It was done at a church a short walk away, I know the acoustics, they are not great, it takes a great recording engineer and performers to capture this so well, effectively a live performance.

I am indifferent to lossless formats, but it interesting to see how you get so much a better recording and using Pyramix with PCM files even with a 16/44 output.


I checked out the Eudora recordings reviewed in Gramophone and they are problematic. The one recommendation is this one.

As the review explains, William Carter’s two sets of Late and Early Sor pretty much closed the book. I bought them both when they were released and they are beguiling, also brilliantly recorded by Linn.
I will see if this can be streamed.

Just curious… Are you listening to a NativeDSD download or to another source for this album? Sources other than NativeDSD (the SACD, the various streaming services, etc) are Pyramix DXD (PCM) mixed and mastered versions of this album. Just as the Channel Classics Four Seasons with Podger.

At the same time, since I’m listening via electrostatic headphones, I’m no doubt less sensitive to soundstage than I used to be with speakers and far more sensitive to transparency and clarity.

I’m streaming. There is a wealth of great Italian Baroque recordings by Naive, favourites are the Vivaldi Bassoon concertos (Azzolini). The liner notes of the Pomo D’Oro violin concerto recordings said they were were captured and mixed on Pyramix using the aforementioned plug-in.

The limitations of DSD were based on your review in positive feedback, quoted below. You explain they cannot be mixed in DSD, so we’re mixed using HQPlayer, not Pyramix.

The problem is the mic’ing and the mix, mentioned in another review. The crypt certainly doesn’t help. Eudora is based in Madrid, a modern city (the old capital Toledo became too small), so they went a short distance north to the old town of Segovia.

You said:

While it is possible to splice sections of the recording to allow for assembling different “takes,” there is no mixing capability in DSD. To mix one needs to pull the file from DSD into PCM, and by doing so, the possibility of a Pure DSD release is lost. The inability to do any mixing of the channels is why orchestral performances are almost never Pure DSD releases.

Gonzalo emailed me to clarify that this recording, Lost in Venice, was mixed in post, but mixed entirely in DSD. Tom Caulfield at NativeDSD accomplished mixing channels from 12 different microphones: main pair, room pair and spot microphones. He did this following Gonzalo’s instructions using the remodulation capabilities in HQPlayer Pro.

Thanks for following up with a reply. I don’t wish to belabor the differences because I agree with you about the venue and the miking being problems on this release. The crypt did not help the sound stage. The venue and the placement of the mikes are clear limitations to the ultimate sound quality we’d both prefer to have. Gonzalo said the venue was more difficult to work in than he’d expected. I think his solution was to mike more closely than usual to deal with the acoustics. It is a loss, for sure.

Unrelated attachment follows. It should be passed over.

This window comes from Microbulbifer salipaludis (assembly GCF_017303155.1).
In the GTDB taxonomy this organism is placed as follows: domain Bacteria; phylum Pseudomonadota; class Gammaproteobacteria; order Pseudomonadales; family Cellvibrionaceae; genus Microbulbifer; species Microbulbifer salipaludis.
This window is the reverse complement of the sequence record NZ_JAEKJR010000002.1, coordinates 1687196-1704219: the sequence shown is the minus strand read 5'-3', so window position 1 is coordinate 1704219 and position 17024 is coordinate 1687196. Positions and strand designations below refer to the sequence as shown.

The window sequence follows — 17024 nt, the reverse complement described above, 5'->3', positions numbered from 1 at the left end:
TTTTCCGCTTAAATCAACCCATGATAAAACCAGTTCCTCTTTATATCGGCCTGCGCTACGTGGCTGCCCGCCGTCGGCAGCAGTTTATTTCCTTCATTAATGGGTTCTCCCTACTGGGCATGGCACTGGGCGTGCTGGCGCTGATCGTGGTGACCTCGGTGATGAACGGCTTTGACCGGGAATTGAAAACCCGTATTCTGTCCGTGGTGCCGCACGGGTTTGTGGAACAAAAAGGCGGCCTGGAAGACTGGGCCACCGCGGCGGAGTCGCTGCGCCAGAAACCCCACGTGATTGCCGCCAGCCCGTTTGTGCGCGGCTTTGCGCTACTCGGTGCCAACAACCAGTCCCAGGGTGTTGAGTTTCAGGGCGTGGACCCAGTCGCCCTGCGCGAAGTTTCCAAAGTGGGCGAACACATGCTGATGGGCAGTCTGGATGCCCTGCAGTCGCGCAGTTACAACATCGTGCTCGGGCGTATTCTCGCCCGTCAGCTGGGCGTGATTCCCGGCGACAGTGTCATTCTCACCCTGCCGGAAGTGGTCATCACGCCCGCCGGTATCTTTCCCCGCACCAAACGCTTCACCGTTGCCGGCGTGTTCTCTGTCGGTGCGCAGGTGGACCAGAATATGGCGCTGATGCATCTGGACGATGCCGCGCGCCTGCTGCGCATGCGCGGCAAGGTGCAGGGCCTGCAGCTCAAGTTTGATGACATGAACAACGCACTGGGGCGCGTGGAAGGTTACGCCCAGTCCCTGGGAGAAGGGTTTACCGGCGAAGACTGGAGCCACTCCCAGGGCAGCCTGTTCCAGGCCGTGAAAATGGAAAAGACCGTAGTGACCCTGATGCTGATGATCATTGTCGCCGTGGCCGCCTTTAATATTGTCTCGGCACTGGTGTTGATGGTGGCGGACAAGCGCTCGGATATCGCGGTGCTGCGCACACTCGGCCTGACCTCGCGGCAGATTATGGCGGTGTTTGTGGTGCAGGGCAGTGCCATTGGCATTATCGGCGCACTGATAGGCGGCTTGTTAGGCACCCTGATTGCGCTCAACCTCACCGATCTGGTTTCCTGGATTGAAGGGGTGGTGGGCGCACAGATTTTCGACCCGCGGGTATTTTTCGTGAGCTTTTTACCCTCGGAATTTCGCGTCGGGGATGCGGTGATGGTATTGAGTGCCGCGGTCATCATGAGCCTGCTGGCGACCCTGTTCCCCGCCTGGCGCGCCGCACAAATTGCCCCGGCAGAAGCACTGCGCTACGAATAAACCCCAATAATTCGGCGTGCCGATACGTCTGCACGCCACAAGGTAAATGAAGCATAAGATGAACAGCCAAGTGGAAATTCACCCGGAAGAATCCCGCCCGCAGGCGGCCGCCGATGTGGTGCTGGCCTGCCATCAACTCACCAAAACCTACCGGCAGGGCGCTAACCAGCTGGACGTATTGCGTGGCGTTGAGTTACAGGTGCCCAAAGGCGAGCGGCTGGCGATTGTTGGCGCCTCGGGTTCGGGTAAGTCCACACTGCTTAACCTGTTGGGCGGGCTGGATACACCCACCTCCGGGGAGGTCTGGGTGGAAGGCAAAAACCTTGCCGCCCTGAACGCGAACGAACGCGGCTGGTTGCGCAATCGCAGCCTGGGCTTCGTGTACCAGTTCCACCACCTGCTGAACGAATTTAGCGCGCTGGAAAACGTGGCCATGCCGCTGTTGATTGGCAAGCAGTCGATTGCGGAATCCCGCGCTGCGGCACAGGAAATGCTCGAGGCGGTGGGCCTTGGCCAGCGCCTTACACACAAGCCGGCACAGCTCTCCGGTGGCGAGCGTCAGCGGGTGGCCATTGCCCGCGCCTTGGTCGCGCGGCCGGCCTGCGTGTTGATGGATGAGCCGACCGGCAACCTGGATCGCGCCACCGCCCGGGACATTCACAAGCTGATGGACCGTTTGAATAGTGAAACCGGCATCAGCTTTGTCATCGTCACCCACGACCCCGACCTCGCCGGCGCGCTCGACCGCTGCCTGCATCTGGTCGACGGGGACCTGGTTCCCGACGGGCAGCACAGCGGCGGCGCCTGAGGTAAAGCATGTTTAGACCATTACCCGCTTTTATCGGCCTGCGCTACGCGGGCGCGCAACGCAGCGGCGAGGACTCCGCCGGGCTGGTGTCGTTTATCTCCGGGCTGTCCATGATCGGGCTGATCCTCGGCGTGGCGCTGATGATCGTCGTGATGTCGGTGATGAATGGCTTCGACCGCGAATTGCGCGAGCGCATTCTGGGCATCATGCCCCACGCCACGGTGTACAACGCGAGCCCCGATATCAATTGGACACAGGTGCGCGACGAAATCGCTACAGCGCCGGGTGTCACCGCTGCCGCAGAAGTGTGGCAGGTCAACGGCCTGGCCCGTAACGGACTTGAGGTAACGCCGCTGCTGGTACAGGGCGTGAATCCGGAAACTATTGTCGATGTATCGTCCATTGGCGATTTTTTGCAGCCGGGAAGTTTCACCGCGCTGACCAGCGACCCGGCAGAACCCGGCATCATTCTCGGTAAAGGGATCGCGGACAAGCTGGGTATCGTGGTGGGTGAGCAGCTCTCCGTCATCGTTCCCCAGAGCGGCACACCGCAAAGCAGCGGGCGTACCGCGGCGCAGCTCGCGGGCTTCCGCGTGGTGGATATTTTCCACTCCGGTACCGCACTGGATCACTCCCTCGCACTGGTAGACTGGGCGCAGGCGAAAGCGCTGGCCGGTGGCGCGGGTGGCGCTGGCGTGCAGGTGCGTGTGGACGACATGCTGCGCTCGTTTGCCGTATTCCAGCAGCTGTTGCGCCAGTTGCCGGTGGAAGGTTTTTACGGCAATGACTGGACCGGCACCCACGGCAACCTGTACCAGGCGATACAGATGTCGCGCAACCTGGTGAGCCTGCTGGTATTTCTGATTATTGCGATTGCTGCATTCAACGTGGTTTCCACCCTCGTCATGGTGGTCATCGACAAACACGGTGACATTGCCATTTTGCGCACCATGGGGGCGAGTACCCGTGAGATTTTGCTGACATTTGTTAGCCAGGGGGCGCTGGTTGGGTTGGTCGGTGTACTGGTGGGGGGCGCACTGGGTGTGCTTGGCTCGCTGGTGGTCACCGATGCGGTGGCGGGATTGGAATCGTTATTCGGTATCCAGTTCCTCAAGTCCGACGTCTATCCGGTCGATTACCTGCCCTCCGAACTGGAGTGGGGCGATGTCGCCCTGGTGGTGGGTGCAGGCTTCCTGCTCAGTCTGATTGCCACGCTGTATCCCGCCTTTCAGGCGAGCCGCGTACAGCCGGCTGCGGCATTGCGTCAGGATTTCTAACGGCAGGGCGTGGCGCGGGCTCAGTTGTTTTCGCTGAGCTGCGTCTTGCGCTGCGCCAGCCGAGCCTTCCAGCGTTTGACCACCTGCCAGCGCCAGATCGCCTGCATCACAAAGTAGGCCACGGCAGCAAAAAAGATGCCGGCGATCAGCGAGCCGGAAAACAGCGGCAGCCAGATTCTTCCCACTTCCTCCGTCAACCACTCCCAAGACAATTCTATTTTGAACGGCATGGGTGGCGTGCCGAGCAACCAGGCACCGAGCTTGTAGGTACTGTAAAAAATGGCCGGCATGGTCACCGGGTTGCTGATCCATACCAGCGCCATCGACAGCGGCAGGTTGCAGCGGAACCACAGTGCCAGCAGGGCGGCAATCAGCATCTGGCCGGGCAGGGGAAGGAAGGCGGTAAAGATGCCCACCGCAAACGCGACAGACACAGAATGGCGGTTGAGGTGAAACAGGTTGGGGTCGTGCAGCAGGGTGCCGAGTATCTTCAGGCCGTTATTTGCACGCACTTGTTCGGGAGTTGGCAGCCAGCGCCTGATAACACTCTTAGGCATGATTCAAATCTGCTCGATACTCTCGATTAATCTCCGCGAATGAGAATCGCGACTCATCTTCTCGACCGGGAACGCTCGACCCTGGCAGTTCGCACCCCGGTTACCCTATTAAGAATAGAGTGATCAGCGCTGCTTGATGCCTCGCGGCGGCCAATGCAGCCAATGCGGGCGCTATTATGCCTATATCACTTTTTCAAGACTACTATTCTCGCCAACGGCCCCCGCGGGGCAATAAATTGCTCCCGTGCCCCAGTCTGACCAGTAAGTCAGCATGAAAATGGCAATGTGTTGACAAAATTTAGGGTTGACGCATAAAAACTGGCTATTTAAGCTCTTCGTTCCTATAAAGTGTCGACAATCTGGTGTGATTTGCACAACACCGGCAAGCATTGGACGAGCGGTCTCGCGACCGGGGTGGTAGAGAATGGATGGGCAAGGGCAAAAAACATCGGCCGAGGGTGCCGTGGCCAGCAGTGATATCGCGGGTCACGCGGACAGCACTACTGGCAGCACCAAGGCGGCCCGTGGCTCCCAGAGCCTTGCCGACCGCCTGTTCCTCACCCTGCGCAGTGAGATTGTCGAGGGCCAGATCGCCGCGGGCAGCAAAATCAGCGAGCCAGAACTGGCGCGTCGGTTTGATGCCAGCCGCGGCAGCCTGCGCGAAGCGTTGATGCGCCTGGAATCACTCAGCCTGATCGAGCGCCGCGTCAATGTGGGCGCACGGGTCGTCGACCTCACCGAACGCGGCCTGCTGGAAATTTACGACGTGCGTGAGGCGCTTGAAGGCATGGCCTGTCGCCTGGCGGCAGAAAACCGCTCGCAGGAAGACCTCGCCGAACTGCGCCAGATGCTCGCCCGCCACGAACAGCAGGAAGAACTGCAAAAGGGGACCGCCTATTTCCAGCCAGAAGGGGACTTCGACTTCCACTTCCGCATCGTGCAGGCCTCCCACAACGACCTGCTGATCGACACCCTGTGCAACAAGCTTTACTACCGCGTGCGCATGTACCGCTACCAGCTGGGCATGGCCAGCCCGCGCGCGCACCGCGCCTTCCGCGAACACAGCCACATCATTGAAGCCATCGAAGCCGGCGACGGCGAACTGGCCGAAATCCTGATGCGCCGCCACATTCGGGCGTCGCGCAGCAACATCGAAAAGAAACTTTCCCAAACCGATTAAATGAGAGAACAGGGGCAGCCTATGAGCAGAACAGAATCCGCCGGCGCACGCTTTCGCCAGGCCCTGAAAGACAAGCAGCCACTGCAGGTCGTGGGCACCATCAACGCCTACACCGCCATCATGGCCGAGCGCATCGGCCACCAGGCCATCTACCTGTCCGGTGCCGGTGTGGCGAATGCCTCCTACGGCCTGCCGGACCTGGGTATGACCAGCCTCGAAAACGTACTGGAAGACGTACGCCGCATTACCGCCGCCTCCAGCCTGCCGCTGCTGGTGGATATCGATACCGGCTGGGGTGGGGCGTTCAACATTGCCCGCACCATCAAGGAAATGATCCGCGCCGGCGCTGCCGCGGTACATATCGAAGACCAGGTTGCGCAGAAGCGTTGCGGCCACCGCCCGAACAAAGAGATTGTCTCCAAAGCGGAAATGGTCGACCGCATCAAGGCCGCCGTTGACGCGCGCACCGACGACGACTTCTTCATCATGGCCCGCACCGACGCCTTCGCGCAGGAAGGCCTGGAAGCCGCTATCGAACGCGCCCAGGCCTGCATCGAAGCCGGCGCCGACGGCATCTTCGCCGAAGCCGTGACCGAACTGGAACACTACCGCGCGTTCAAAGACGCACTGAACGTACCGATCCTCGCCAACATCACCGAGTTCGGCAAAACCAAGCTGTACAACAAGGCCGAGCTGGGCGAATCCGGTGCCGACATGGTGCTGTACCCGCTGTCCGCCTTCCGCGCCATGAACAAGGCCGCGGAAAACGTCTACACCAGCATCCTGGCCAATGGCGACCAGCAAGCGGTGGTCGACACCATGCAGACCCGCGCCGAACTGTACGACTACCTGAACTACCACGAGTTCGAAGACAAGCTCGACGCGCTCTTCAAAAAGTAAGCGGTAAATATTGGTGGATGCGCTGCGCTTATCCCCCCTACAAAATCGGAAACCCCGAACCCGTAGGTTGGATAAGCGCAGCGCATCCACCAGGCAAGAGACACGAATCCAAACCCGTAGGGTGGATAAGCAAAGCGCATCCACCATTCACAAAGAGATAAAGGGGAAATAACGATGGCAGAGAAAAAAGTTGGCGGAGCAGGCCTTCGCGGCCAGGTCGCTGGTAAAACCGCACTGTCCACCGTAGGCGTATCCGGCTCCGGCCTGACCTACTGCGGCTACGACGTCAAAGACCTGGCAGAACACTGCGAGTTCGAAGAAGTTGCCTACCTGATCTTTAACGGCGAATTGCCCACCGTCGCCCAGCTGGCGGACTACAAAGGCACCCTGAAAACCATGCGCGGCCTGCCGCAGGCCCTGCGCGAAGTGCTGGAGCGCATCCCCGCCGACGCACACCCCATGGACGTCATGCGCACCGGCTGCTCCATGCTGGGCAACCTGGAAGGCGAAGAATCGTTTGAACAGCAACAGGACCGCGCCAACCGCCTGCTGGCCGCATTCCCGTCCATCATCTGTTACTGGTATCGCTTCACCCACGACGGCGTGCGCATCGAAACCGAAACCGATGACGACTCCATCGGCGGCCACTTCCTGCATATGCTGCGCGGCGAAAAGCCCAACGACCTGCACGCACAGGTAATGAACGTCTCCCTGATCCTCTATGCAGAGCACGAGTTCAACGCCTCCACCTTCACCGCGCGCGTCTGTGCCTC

But, the utter clarity of the Pure DSD256 file is what excites me - still does. I’ve heard a file from the DXD processed edit master out of Pyramix. It simply does not have the ultimate clarity, the transparency, of the NativeDSD mastered Pure DSD256 release.

As you accurately quote from my article, we’d all been told this was not possible without pulling the file into PCM for mixing. But here it is. A 12-microphone recording released by NativeDSD as “Pure DSD,” and through what I later learned was a collaborative process between Gonzalo Noqué and Tom Caulfield. I’m still working to get more information on how they accomplished this that I can talk about.

So, please believe me that I’m not intending to diss DXD or Pyramix, both of which are superb solutions to a great commercial challenge. My point entirely is that a Pure DSD file is capable of sounding more transparent, with greater clarity, than a DXD processed file. But Pure DSD certainly is a very niche market - it is not commercially viable at scale. The major labels will never go there.

Just as an fyi…, both the Rachel Podger Four Seasons album from Channel Classics (that you and I both like) and the Qobuz file of the Lost in Venice album are recorded originally in DSD256. The DSD256 tracking channels for both albums are then post-processed in DXD/Pyramix for mixing and production of the final release formats. For the Lost in Venice album, only the version that is sold on the NativeDSD site is Pure DSD. The album provided to Qobuz and other outlets comes from the DXD post-processed file create by Eudora for distribution through those other channels.

I do enjoy our “virtual” conversations. We have different listening priorities, which I greatly value. More importantly, I’m just a dilettante listener/audio enthusiast, but you have true music knowledge and depth of experience. So, I consider what I learn from you a real gift. Thank you.


Allesandro Perpich
Mastery- Ysaye 6 Sonatas
Farefive Label

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A very enjoyable album!